Last updated on: 5/10/2021 | Author:

Should Blood Doping and Erythropoietin (EPO) Use Be Accepted in Sports?

General Reference (not clearly pro or con)

Elizabeth Quinn, exercise physiologist, in a Mar. 26, 2020 article, “Erythropoietin (EPO) and Blood Doping in Sports,” available at, stated:

“Blood doping refers to any attempt to improve athletic performance by artificially increasing your red blood cell count. Red blood cells are responsible for carrying oxygen molecules throughout the body. The more red blood cells you have, the greater your energy expenditure and the slower you will “burn out” during extreme physical activity.

Methods of blood doping include:
–Transfusions of someone else’s blood
–Re-infusion of one’s own red blood cells
–Administration of enhancement drugs such as EPO

Blood doping is in violation of standards set by the World Anti-Doping Agency (WADA) and is banned in professional sports. Even with rigorous testing among athletes, that hasn’t stopped some from doing it anyway…

EPO has been banned since the early 1990s, but the first tests did not become available until the 2000 Summer Olympics.

Abuse of EPO made world headlines when Floyd Landis, the 2006 Tour de France winner, was stripped of his title after testing positive for doping…

EPO is a naturally occurring hormone that can be synthesized in the lab and injected directly into the skin or bloodstream. In terms of sports performance, it has been shown to increase the proliferation of red blood cells and increase the amount of oxygen carried to muscles.

Increased availability of oxygen is believed to slow the progression of muscle fatigue and increased endurance during performance athletic events…

EPO has been shown to induce hypertension (high blood pressure) by literally crowding plasma with excessive red blood cells. This serves to ‘thicken’ the blood, increasing vascular constriction and the overall blood pressure. Greater blood viscosity puts a strain on the heart, increasing the risk of blood clots, heart attacks, and stroke.”

Mar. 26, 2020

The Mayo Clinic, in a Dec. 4, 2020 article, “Performance-Enhancing Drugs: Know the Risks,” available at, stated:

“Erythropoietin [EPO] is a type of hormone used to treat anemia in people with severe kidney disease. It increases production of red blood cells and hemoglobin — the protein that carries oxygen to your body’s organs.

Taking erythropoietin improves the movement of oxygen to the muscles. Epoetin, a synthetic form of erythropoietin, is commonly used by endurance athletes…

Erythropoietin use among competitive cyclists was common in the 1990s and allegedly contributed to at least 18 deaths. Inappropriate use of erythropoietin may increase the risk of stroke, heart attack and blockage in an artery in the lung (pulmonary embolism).”

Dec. 4, 2020

PRO (yes)


Alex Pearlman, journalist and bioethicist, in a Mar. 11, 2021 article, “The Case for More Doping in the Olympics,” available at, stated:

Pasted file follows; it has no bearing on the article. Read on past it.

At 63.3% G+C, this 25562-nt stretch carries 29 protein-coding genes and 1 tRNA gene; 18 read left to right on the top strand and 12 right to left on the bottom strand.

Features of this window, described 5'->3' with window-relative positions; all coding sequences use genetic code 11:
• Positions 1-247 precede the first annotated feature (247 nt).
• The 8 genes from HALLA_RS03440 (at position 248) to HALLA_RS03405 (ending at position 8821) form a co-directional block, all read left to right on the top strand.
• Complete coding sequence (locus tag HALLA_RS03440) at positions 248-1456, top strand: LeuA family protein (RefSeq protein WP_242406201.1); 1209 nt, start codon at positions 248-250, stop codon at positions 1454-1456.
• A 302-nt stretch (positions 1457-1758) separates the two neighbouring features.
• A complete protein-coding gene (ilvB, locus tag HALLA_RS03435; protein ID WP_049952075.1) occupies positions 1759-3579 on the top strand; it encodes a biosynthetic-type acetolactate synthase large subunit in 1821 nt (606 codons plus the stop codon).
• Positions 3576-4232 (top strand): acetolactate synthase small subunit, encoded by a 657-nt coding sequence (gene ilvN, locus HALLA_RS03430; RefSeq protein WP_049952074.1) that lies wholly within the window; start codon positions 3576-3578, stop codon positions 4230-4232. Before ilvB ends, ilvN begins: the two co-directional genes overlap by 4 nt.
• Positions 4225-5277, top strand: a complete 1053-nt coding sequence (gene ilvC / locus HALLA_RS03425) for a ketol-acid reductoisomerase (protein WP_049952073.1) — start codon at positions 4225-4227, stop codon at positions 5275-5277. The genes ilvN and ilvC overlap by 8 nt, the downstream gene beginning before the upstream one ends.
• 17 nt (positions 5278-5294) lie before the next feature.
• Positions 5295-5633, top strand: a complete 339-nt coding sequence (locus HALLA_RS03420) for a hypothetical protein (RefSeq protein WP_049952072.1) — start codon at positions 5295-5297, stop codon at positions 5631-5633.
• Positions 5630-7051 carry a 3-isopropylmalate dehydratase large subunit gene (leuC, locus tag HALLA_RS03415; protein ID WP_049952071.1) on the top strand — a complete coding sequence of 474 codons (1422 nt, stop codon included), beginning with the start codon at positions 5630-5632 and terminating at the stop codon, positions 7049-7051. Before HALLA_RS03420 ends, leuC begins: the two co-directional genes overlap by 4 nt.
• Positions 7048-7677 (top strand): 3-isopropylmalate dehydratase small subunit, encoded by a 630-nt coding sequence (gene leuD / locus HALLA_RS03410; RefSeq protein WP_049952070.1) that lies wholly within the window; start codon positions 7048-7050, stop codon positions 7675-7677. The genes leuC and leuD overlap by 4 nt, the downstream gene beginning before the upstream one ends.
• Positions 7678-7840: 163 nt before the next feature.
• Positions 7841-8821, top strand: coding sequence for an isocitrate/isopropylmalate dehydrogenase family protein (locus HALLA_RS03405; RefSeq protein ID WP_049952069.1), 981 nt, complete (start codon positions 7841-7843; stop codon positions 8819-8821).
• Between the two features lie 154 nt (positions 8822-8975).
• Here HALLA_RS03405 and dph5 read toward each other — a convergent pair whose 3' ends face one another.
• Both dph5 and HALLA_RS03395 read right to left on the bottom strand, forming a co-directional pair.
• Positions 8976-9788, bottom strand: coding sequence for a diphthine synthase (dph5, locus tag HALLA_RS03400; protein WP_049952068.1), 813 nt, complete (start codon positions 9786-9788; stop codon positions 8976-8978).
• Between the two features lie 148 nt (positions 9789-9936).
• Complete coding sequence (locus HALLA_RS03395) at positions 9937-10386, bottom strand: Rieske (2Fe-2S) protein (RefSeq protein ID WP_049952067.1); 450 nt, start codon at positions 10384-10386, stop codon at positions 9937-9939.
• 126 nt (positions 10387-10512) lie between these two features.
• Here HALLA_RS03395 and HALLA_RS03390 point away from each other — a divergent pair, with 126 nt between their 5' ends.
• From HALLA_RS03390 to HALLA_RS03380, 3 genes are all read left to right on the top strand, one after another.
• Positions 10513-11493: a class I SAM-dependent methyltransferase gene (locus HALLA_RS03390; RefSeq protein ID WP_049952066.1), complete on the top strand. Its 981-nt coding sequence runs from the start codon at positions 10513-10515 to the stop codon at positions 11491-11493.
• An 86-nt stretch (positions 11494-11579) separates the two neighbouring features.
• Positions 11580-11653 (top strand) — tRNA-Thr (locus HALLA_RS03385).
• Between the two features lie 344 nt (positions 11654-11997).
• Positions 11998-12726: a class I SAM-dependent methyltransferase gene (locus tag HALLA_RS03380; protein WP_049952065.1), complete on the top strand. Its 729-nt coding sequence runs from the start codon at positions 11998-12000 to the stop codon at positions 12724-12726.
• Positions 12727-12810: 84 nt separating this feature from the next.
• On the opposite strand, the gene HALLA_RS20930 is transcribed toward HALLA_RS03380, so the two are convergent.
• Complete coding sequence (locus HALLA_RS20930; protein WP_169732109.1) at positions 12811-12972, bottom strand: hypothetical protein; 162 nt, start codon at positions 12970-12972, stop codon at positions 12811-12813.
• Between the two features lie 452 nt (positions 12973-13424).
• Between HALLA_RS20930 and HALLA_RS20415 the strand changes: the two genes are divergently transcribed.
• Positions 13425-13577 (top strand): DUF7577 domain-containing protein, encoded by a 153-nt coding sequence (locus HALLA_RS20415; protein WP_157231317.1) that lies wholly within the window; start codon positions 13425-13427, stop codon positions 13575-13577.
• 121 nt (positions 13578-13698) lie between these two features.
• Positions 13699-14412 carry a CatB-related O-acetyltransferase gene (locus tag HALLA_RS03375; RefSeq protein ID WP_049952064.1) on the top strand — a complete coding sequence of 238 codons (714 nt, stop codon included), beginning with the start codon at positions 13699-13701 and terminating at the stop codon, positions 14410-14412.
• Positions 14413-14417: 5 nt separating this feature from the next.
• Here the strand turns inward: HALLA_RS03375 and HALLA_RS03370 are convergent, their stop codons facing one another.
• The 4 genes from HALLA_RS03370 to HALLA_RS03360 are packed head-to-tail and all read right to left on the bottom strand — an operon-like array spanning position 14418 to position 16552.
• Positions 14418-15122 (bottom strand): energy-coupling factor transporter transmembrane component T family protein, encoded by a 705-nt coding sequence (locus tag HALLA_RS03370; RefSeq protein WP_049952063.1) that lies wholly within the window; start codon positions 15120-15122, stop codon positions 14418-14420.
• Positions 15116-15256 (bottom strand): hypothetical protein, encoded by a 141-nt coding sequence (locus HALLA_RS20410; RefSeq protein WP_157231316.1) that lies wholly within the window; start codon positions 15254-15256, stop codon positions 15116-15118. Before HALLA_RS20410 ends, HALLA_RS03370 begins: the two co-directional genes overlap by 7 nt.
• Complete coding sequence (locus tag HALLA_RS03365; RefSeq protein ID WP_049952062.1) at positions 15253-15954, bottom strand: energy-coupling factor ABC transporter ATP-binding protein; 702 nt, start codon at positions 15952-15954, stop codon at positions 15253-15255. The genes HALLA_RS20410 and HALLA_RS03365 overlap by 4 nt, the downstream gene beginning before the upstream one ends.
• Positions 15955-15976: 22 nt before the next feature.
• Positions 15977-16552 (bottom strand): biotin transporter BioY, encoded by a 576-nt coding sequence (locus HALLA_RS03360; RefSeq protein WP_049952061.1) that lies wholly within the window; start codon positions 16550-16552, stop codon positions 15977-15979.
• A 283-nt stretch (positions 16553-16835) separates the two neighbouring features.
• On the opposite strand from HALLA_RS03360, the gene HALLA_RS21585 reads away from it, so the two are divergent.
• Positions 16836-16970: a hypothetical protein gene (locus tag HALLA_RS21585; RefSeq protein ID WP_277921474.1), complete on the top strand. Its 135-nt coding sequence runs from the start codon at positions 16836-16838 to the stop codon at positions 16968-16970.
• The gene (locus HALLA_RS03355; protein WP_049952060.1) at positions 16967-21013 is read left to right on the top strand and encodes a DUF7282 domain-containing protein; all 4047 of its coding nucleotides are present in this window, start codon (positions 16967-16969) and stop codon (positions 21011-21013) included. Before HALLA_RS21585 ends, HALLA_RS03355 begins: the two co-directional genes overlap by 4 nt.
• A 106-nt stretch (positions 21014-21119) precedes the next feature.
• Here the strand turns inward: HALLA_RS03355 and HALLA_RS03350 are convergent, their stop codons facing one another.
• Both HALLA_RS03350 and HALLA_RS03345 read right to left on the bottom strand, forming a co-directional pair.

“No scandal garners more attention and more cries of unfairness in sports than pharmacological doping. When bicyclist Lance Armstrong publicly admitted his long history of using hormones like erythropoietin (EPO) to enhance his racing performances around the turn of the century, he became the poster child for sports scandals. But his case was just the tip of the iceberg. When he won the Tour de France for the final time in 2005, he capped off a decade of increasing drug use wherein the vast majority of top competitive cyclists were doping to the point that it would be impossible to compete without ‘the juice.; Doping didn’t create an uneven playing field. It was the playing field…

Isn’t it more honest, if athletes across the board are using techno-scientific doping, to just let them do it? The interwoven prevailing narratives of elite human ability and competitive fairness are falsehoods. To get to the heart of the true ‘spirit of sport,’ we should refocus competitive events to highlight technologies over bodies.”

Mar. 11, 2021


Bode Miller, professional alpine skier and five-time Olympic medalist, in an Oct. 16, 2005 Times Online article titled “War On Drugs Must Continue,” was quoted as having said the following:

“I’m surprised [EPO is] illegal, because in our sport, it would be pretty minimal health risks, and it would actually make it safer for the athletes, because you’d have less chance of making a mistake at the bottom and killing yourself.”

Oct. 12, 2005


Norman Fost, MD, Professor and Director of the Medical Ethics Program at the University of Wisconsin, stated the following in a July 2004 article published by Virtual Mentor titled “Performance-Enhancing Drugs in Sports”:

“Enhancing human bodily function is, of course, common in health care on the planet Earth. Pediatricians enhance the immune system of children by administering vaccines. Innumerable researchers, with public funds, try to extend the normal life span. And of course, coaches, trainers, and physicians work feverishly to enhance athletic performance in hundreds of ways, often with assists from unnatural machines, diets, supplements, and drugs.